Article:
Keira Knightley’s Douchebag Director
My relaxing weekend became rage-filled Saturday, when I read “Keira Knightley’s performance in ‘Begin Again’ criticised by director John Carney”. I know. “Director who?” I’ll tell you, but read the article anyway. I want you to understand exactly what kind of insecure pustule we’re dealing with here.
After Once, John Carney wrote and directed Begin Again, which starred Keira Knightley, Mark Ruffalo, and Adam Levine. Carney isn’t a recognizable name himself, but don’t worry, he’s not above drumming up attention by unprovokedly talking sh-t about a famous actress. Repeatedly.
In an interview about his new movie Sing Street, the interviewer opens with ‘isn’t it great the movie’s gotten great reviews’. Carney responds: “I’m very surprised, it’s a small personal movie with no Keira Knightleys in it”.
Yeah. That’s how it is. He turns her into a thing in his first sentence, conditioning you to think of her as an object as he so clearly does. Later, when asked what he learned on Begin Again, he says: “I learned that I’ll never make a film with supermodels again”.
Have you ever in your pop-culture-obsessed life heard Oscar-, BAFTA-, and Golden Globe- nominated Keira Knightley referred to as a supermodel? No? Doesn’t matter to Carney, who’s determined to use derisive words like ‘supermodel’ and ‘entourage’ so you’ll join him in sneering at her. He says “It’s not like I hate the Hollywood thing, but I like to work with curious, proper film actors as opposed to movie stars.”
On its own, this could be true enough. Indie film is different than a big studio franchise, and I could possibly be convinced to give this thought of John Carney’s a dubious pass, on its own. But I can’t, because you know what else he said?
“Mark Ruffalo is a fantastic actor and Adam Levine is a joy to work with and actually quite unpretentious and not a bit scared…Keira’s thing is to hide who you are and I don’t think you can be an actor and do that.”
Sorry? Adam “The Voice on NBC” Levine, who has covered every magazine on the newsstand, is the picture of authenticity, but Keira Knightley isn’t an actor because she hides who she is? Actually, that’s the exact definition of acting, you professional horror show. Not that I’m trying to compare them. Levine could be Sir Laurence Olivier or an airbrushed 3-D printed animatronic human facsimile, and it wouldn’t matter either way.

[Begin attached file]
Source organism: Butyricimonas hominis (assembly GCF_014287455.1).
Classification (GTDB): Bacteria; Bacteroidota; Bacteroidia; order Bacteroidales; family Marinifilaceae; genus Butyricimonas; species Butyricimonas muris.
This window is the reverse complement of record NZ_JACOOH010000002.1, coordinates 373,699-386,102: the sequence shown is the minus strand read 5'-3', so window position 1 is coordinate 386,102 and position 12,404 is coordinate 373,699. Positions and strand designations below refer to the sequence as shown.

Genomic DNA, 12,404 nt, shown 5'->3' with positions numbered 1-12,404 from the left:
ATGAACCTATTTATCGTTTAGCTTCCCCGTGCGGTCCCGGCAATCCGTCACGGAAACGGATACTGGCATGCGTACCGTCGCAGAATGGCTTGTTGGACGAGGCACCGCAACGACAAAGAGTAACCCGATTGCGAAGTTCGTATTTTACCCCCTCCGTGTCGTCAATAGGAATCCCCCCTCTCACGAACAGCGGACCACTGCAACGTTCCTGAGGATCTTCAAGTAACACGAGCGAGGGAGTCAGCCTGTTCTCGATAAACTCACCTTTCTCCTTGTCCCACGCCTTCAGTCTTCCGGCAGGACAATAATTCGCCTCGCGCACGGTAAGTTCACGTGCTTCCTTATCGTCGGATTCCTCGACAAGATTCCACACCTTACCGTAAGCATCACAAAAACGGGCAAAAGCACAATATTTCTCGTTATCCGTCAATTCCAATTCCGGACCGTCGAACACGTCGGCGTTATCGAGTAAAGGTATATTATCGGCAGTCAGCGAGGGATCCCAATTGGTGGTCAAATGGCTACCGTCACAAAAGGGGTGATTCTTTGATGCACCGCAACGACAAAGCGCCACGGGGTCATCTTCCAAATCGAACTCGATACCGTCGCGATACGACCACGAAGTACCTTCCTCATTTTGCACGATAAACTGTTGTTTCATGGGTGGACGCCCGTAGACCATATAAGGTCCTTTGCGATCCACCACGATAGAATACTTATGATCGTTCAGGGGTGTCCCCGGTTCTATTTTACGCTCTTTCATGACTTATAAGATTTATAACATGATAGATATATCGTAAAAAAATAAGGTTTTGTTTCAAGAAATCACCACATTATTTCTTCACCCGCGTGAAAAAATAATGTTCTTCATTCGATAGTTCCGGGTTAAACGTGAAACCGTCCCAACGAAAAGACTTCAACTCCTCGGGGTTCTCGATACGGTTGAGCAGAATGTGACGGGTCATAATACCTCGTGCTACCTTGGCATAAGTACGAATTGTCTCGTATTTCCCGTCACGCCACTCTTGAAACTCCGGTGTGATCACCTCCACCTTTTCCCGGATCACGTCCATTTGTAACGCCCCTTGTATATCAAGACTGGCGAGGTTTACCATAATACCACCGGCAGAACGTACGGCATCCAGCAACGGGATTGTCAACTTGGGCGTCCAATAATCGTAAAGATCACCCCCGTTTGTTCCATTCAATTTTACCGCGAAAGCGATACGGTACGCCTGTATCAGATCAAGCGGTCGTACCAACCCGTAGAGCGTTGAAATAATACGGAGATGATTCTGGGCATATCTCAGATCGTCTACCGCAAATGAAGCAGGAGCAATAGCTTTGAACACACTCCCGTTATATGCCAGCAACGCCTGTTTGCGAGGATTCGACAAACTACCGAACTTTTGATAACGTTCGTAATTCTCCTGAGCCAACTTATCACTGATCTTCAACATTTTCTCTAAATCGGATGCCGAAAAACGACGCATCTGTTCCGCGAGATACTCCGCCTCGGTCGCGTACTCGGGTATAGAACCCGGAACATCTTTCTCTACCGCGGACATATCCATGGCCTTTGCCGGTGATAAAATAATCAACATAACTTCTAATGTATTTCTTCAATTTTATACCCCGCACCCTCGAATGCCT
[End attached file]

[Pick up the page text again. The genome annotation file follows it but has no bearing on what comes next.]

Because what Carney is trying to do, in the kind of incredibly transparent and patronising insult you haven’t seen since third-year-university when your upstairs housemate’s insufferable ‘older’ boyfriend first introduced you to the phrase “um, actually”, is put himself and Ruffalo and Levine on one side, the cool kids, and Knightley on the other.
He is begging you to think that because he “rejects” Hollywood (‘successful actress’ = Hollywood, apparently), he must be cool, so obviously you’ll want to see his movie and snicker about ‘supermodels’ because you’re also cool.
He’s especially cool for talking sh-t about someone he worked with four years ago, who has nothing to do with his current project, but whom he names six times in one interview. He’s definitely not insecure at all, and definitely isn’t projecting his insecurities about being the one who doesn’t get it onto the nearest scapegoat who will also conveniently get him column inches. I also strongly suspect that this has little to do with Knightley herself - that Carney felt pushed around by the studio or the Weinstein Company or one of his financial backers, but couldn’t tell them how pissed off he was – so he used her an easy target for his frustration.
Look, Keira Knightley will be fine. I doubt this is her first inkling that this guy is a douche and I now like her more for not screaming that fact from the rooftops years ago.
But this makes me crazy because this happens all the time. A man is threatened, generally, by others’ success or people passing him by or the spectre of the person he thinks he should be, and decides the problem is some woman’s success or power. So he starts talking about how she’s really not all that great, actually. You’ve seen it happen. You’ve been in meetings where it’s happened. Worse, because we’re all often in places where we need allies, you’ve felt pressured to agree—or at least consider—that maybe so-and-so is a crazy bitch. Maybe she doesn’t know what she’s doing. Maybe her assistant is saving her ass on a daily basis, or she did only get that deal because someone promised their boss they’d bring in diversity, and on and on and on.
It also doesn’t just denigrate the person in question, but everyone who’s ever hired or cast or liked that person before. So, everyone who’s ever hired Keira Knightley over her 21-year-career knows nothing, but John Carney alone is brave enough to tell the truth? Where’s his medal? Where are his multiple Academy Awards that he patently doesn’t care about? What a hero!
Like I said, she’ll be fine, and he’s nakedly pathetic. No problems there. But watch for this the next time it happens. Be aware of the woman who’s being made into a stepstool for someone’s ego and self-esteem just because she happens to be in the eyeline of someone so desperately fragile.